At three o'clock in the afternoon, all the fashionable world at Nice may be seen on the
Promenade des Anglais--a charming place, for the wide walk, bordered with palms,
flowers, and tropical shrubs, is bounded on one side by the sea, on the other by the grand
drive, lined with hotels and villas, while beyond lie orange orchards and the hills. Many
nations are represented, many languages spoken, many costumes worn, and on a sunny
day the spectacle is as gay and brilliant as a carnival. Haughty English, lively French,
sober Germans, handsome Spaniards, ugly Russians, meek Jews, free-and-easy
Americans, all drive, sit, or saunter here, chatting over the news, and criticizing the latest
celebrity who has arrived--Ristori or Dickens, Victor Emmanuel or the Queen of the
Sandwich Islands. The equipages are as varied as the company and attract as much
attention, especially the low basket barouches in which ladies drive themselves, with a
pair of dashing ponies, gay nets to keep their voluminous flounces from overflowing the
diminutive vehicles, and little grooms on the perch behind.
Along this walk, on Christmas Day, a tall young man walked slowly, with his hands
behind him, and a somewhat absent expression of countenance. He looked like an Italian,
was dressed like an Englishman, and had the independent air of an American--a
combination which caused sundry pairs of feminine eyes to look approvingly after him,
and sundry dandies in black velvet suits, with rose-colored neckties, buff gloves, and
orange flowers in their buttonholes, to shrug their shoulders, and then envy him his
inches. There were plenty of pretty faces to admire, but the young man took little notice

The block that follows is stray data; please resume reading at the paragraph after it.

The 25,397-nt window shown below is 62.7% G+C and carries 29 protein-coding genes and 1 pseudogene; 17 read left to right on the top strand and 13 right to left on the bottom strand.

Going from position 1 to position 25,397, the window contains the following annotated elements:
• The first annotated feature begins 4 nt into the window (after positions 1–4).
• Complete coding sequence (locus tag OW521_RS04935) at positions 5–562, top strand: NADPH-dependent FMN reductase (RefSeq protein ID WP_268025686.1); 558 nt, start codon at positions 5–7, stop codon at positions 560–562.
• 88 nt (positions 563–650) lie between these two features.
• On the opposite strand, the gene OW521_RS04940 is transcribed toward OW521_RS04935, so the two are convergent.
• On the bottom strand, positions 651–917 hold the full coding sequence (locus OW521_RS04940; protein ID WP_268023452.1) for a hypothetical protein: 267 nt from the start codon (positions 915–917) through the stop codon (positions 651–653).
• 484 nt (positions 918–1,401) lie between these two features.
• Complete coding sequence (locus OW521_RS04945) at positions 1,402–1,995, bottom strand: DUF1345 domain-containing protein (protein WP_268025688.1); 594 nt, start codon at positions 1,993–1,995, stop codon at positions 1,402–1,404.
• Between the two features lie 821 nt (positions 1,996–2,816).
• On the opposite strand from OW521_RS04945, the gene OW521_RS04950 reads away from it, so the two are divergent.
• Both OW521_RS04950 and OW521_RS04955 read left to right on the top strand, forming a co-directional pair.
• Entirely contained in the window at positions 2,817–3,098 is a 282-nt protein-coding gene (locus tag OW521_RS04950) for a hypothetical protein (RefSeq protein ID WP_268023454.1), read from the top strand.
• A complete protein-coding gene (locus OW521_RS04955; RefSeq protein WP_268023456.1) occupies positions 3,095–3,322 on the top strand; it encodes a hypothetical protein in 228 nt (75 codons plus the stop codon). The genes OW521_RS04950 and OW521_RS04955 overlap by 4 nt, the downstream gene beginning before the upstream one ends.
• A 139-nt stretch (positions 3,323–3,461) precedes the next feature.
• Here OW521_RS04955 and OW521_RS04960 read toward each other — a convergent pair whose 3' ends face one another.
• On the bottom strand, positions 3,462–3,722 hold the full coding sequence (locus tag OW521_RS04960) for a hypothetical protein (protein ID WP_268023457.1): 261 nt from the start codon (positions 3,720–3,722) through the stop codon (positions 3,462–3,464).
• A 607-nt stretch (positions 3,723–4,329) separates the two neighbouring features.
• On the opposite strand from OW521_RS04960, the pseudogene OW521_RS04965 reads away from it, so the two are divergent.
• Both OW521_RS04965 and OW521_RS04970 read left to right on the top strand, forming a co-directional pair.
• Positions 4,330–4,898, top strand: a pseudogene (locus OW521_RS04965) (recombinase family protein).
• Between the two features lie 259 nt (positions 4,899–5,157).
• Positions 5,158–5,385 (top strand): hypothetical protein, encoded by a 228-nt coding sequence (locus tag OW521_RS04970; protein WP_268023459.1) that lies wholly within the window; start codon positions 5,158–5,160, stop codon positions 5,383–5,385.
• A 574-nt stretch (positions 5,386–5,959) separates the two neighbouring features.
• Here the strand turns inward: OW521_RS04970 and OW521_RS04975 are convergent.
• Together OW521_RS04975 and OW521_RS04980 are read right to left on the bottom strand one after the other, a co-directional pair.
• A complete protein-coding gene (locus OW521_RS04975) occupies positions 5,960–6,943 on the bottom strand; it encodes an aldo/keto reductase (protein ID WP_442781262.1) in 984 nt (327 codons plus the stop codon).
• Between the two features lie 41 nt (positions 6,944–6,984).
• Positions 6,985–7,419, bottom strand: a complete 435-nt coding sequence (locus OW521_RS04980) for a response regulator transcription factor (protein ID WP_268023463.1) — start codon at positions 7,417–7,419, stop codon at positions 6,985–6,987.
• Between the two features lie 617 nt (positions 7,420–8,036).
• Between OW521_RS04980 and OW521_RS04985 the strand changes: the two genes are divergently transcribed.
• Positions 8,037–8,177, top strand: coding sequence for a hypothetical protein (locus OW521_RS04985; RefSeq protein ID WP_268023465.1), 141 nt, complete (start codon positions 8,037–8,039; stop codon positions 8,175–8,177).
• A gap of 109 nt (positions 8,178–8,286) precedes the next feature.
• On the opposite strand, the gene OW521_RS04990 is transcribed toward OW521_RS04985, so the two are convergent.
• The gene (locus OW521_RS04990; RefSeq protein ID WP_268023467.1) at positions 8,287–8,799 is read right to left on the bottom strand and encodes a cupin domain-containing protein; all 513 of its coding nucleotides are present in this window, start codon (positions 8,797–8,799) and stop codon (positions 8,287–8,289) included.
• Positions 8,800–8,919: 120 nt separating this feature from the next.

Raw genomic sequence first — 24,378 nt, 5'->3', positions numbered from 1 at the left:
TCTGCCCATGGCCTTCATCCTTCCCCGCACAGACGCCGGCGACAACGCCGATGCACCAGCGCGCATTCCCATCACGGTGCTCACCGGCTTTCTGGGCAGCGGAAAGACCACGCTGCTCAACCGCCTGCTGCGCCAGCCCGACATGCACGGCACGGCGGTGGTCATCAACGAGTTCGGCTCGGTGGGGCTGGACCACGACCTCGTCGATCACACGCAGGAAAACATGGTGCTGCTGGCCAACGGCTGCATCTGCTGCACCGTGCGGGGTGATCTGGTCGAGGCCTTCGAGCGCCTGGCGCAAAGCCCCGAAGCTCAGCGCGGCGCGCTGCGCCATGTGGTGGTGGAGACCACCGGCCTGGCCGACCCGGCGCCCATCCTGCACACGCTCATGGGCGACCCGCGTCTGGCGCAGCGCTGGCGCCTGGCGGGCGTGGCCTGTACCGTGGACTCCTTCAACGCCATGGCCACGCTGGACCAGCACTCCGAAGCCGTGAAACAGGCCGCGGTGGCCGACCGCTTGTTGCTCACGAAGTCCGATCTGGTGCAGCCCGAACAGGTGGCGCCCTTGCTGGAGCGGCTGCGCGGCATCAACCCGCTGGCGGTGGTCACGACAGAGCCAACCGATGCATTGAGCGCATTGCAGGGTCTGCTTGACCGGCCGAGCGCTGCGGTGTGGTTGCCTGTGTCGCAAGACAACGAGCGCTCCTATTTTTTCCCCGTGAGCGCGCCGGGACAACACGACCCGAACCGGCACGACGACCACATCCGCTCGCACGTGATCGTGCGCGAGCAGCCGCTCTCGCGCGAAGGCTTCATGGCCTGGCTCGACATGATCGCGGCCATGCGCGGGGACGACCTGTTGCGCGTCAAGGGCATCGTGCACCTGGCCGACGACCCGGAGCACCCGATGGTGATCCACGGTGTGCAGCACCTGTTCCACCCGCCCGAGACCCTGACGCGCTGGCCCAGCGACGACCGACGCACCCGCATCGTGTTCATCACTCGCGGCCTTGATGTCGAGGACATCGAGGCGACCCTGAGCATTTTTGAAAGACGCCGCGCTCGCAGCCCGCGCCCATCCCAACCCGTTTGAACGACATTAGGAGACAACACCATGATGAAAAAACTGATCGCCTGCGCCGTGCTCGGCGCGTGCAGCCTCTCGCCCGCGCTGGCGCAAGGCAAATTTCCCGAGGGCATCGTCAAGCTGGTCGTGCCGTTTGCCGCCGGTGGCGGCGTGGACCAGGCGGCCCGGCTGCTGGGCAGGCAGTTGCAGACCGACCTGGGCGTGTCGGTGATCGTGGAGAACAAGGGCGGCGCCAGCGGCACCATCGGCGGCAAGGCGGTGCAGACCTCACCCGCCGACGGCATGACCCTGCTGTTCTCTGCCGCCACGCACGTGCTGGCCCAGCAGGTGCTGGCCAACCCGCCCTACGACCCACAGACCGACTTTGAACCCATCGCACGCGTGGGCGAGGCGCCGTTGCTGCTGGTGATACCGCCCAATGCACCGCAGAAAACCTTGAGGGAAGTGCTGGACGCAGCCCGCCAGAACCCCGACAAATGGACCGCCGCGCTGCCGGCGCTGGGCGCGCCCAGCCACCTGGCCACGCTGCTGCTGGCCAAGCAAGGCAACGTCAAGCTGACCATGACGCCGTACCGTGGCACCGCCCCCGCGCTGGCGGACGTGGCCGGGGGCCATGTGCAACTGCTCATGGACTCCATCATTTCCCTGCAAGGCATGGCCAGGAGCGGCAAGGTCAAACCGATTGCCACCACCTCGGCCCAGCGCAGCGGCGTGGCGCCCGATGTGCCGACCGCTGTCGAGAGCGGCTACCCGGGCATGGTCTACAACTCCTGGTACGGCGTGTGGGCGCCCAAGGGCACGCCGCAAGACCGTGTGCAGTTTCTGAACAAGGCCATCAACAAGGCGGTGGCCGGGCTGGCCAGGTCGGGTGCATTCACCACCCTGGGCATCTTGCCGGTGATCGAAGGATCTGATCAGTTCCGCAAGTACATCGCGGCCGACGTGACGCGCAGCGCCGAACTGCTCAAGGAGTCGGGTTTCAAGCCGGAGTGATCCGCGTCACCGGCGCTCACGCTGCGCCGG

of them, except to glance now and then at some blonde girl in blue. Presently he strolled
out of the promenade and stood a moment at the crossing, as if undecided whether to go
and listen to the band in the Jardin Publique, or to wander along the beach toward Castle
Hill. The quick trot of ponies feet made him look up, as one of the little carriages,
containing a single young lady, came rapidly down the street. The lady was young,
blonde, and dressed in blue. He stared a minute, then his whole face woke up, and,
waving his hat like a boy, he hurried forward to meet her.
"Oh, Laurie, is it really you? I thought you'd never come!" cried Amy, dropping the reins
and holding out both hands, to the great scandalization of a French mamma, who
hastened her daughter's steps, lest she should be demoralized by beholding the free
manners of these `mad English'.
"I was detained by the way, but I promised to spend Christmas with you, and here I am."
"How is your grandfather? When did you come? Where are you staying?"
"Very well--last night--at the Chauvain. I called at your hotel, but you were out."
"I have so much to say, I don't know where to begin! Get in and we can talk at our ease. I
was going for a drive and longing for company. Flo's saving up for tonight."
"What happens then, a ball?"
"A Christmas party at out hotel. There are many Americans there, and they give it in
honor of the day. You'll go with us, of course? Aunt will be charmed."